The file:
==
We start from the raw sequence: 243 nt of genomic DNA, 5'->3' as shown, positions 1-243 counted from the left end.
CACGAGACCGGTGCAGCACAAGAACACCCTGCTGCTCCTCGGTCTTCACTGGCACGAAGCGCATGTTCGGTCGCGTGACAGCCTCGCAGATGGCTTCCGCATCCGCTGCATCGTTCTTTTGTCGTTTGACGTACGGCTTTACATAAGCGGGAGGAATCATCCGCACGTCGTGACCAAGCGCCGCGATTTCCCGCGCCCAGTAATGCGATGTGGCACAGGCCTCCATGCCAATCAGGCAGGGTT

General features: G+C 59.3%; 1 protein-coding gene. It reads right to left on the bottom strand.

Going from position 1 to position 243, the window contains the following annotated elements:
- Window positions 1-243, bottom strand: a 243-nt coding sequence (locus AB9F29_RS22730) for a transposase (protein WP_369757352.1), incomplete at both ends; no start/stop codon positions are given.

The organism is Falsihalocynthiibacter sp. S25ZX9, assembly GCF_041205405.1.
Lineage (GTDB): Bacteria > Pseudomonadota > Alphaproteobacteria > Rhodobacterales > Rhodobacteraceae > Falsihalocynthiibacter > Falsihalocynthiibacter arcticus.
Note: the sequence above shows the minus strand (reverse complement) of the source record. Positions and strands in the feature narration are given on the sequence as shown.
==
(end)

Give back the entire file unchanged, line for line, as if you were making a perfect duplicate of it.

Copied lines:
We start from the raw sequence: 243 nt of genomic DNA, 5'->3' as shown, positions 1-243 counted from the left end.
CACGAGACCGGTGCAGCACAAGAACACCCTGCTGCTCCTCGGTCTTCACTGGCACGAAGCGCATGTTCGGTCGCGTGACAGCCTCGCAGATGGCTTCCGCATCCGCTGCATCGTTCTTTTGTCGTTTGACGTACGGCTTTACATAAGCGGGAGGAATCATCCGCACGTCGTGACCAAGCGCCGCGATTTCCCGCGCCCAGTAATGCGATGTGGCACAGGCCTCCATGCCAATCAGGCAGGGTT

General features: G+C 59.3%; 1 protein-coding gene. It reads right to left on the bottom strand.

Going from position 1 to position 243, the window contains the following annotated elements:
- Window positions 1-243, bottom strand: a 243-nt coding sequence (locus AB9F29_RS22730) for a transposase (protein WP_369757352.1), incomplete at both ends; no start/stop codon positions are given.

The organism is Falsihalocynthiibacter sp. S25ZX9, assembly GCF_041205405.1.
Lineage (GTDB): Bacteria > Pseudomonadota > Alphaproteobacteria > Rhodobacterales > Rhodobacteraceae > Falsihalocynthiibacter > Falsihalocynthiibacter arcticus.
Note: the sequence above shows the minus strand (reverse complement) of the source record. Positions and strands in the feature narration are given on the sequence as shown.